As manufactured products become the norm, handmade goods— particularly those made by women—are making a comeback.
By Andrea Tinning, Illustrations by Jessica Wetterer
From furniture and jewelry making to statement art pieces, artists are more than just makers in the literal sense of the word; they’re money makers. While the female-dominated crafting industry is often overlooked in comparison with others, it makes up a huge market in the national economy. A study by the Association for Creative Industries found the U.S. creative industry to be worth nearly $44 billion in 2016. Research was conducted in part by analyzing the average American’s monthly craft spending. In comparison, the sports industry is expected to be worth more than $73 billion by this year, but there’s no World Series or Super Bowl for needlework.
As a state known for having big-hearted and hardworking people, Texas employs more craft artists than any other state. A “craft artist” is defined as someone who creates or reproduces handmade objects for sale and exhibition using a variety of techniques, such as welding, weaving, pottery and needlecraft, but other creative industries ranging from writing to the performing arts are also included in this category. Following close behind for the states with the most crafters are California, New York, Georgia and Colorado.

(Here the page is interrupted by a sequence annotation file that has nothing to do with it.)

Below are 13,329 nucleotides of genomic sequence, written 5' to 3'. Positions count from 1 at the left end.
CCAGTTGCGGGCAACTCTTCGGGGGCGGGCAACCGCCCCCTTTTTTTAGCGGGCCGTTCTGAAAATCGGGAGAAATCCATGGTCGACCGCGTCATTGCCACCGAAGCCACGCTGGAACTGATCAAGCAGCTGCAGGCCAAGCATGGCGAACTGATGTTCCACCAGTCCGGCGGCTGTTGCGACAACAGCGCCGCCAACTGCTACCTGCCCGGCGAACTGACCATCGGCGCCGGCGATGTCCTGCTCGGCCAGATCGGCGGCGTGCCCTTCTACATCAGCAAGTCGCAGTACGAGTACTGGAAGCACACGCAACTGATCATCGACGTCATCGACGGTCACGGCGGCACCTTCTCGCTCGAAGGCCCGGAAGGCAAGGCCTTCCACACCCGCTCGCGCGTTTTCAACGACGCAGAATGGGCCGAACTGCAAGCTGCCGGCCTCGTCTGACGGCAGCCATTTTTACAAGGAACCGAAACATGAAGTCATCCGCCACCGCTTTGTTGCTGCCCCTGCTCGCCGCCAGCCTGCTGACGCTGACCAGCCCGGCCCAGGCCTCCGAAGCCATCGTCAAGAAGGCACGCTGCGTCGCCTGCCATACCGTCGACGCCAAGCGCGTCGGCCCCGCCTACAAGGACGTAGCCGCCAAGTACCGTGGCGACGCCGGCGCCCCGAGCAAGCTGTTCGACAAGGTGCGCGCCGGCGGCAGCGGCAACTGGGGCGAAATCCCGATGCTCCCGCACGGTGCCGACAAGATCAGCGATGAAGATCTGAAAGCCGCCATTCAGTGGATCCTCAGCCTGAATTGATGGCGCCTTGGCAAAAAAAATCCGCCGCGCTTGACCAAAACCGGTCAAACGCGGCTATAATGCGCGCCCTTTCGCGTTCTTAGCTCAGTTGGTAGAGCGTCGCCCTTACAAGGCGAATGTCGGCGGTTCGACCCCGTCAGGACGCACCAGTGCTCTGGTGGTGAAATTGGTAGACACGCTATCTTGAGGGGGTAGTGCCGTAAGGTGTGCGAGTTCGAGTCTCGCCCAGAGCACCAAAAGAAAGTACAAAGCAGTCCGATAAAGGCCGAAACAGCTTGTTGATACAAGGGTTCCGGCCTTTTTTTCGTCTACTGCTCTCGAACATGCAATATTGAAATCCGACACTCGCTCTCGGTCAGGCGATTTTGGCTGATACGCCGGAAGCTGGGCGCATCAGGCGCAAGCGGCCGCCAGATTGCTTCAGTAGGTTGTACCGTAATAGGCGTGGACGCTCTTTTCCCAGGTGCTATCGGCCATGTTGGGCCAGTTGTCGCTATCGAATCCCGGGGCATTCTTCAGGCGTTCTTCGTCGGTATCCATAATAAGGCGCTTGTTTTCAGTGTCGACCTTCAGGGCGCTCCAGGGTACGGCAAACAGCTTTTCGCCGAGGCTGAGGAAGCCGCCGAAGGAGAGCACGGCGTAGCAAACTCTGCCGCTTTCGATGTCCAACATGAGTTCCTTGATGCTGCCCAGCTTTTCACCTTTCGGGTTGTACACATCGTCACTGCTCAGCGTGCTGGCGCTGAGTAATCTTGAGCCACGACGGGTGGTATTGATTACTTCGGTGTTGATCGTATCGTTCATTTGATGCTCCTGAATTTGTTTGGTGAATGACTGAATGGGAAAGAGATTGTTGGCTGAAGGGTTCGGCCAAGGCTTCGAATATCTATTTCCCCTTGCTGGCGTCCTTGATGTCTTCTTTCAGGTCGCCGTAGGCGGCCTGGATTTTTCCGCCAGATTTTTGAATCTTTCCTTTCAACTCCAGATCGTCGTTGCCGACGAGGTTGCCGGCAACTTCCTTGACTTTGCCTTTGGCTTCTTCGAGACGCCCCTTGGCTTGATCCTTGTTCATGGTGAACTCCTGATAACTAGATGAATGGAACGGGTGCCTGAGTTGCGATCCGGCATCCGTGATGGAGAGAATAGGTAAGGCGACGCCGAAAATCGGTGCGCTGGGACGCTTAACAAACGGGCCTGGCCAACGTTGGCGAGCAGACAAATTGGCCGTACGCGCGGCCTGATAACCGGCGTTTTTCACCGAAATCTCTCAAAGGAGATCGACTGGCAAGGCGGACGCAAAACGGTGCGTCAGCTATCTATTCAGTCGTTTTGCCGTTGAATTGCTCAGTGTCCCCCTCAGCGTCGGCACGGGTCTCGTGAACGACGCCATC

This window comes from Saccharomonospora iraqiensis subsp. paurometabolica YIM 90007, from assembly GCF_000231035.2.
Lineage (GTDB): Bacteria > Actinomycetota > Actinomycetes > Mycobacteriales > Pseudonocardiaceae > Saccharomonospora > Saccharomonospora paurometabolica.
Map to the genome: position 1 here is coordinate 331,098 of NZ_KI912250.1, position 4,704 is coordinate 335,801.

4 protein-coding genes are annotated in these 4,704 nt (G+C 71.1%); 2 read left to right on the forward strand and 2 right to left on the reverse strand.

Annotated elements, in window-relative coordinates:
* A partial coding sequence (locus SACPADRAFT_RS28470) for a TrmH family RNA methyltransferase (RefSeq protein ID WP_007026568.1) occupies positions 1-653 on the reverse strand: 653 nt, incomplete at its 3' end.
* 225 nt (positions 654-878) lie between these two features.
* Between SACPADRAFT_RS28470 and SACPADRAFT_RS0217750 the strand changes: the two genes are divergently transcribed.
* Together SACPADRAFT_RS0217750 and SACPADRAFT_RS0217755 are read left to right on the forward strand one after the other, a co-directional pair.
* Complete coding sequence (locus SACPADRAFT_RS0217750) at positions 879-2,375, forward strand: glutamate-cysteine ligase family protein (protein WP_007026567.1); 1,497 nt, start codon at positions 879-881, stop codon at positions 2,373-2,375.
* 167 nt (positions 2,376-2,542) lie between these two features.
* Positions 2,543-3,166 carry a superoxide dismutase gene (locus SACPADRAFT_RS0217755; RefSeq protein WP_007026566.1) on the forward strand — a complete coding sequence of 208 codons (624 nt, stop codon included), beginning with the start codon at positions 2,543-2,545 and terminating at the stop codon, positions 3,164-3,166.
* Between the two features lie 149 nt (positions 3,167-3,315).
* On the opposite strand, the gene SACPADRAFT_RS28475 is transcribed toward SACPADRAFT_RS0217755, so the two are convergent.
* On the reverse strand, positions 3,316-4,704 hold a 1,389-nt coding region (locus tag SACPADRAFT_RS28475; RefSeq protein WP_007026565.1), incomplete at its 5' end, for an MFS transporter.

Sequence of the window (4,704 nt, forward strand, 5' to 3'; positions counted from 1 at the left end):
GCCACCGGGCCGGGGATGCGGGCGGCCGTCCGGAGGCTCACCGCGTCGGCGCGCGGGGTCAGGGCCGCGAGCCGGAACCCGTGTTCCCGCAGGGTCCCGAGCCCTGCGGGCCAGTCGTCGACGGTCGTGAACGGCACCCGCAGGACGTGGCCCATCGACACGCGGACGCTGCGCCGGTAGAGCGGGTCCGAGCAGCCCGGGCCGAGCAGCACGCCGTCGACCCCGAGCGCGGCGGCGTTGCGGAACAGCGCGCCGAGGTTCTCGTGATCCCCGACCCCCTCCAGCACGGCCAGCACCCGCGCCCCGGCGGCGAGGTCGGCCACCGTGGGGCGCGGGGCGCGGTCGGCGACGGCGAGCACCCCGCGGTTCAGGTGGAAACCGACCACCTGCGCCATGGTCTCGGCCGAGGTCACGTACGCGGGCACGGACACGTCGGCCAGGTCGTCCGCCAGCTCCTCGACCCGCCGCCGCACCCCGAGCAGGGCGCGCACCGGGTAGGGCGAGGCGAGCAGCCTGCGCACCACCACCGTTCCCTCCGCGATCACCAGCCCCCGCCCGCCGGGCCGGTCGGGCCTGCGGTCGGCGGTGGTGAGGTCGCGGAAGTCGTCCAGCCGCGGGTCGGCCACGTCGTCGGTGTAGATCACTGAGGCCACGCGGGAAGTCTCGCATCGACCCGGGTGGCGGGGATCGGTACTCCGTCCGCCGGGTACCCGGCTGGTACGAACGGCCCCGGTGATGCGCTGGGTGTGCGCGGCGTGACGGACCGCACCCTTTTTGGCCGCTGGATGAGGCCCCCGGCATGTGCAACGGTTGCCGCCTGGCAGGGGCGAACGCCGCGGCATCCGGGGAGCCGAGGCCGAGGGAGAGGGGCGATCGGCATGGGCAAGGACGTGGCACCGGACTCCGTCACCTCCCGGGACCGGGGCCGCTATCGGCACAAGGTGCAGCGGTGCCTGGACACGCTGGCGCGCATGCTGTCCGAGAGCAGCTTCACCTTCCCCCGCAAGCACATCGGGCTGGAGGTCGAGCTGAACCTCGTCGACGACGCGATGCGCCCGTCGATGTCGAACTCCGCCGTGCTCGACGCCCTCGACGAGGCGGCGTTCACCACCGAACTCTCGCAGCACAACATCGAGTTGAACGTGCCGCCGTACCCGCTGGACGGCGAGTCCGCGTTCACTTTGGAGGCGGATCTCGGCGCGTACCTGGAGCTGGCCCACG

Who says all artists are starving? While it’s true not everyone can be Picasso, crafters can still overcome the stereotype of having to sacrifice their passion for money and rake in some cash. And according to the Bureau of Labor Statistics, Texas is a nice place to make it happen. The average hourly wage for craft artists in the Lone Star State is $17.66, compared with the national median wage of $16.46.
When Etsy launched in 2005, many disregarded it as a fanciful crafters’ version of eBay. Lo and behold, now boasting 1.98 million sellers, 86 percent of whom are women, Etsy has slam-dunked on the e-commerce market, proving there’s a strong demand for handmade and artisan goods. The company facilitated more than $3.25 billion in merchandise sales during 2017, saw revenue growth of 37 percent in 2018 and is expected to further grow revenue by 31 percent in 2019.
You don’t have to be a grandma to love quilting, and you don’t have to have decades of experience to be considered a crafting expert. Changing things up from previous decades, people between the ages of 18 and 34 now outnumber 55-plus crafters in the United States, comprising 35 percent of the total craft market.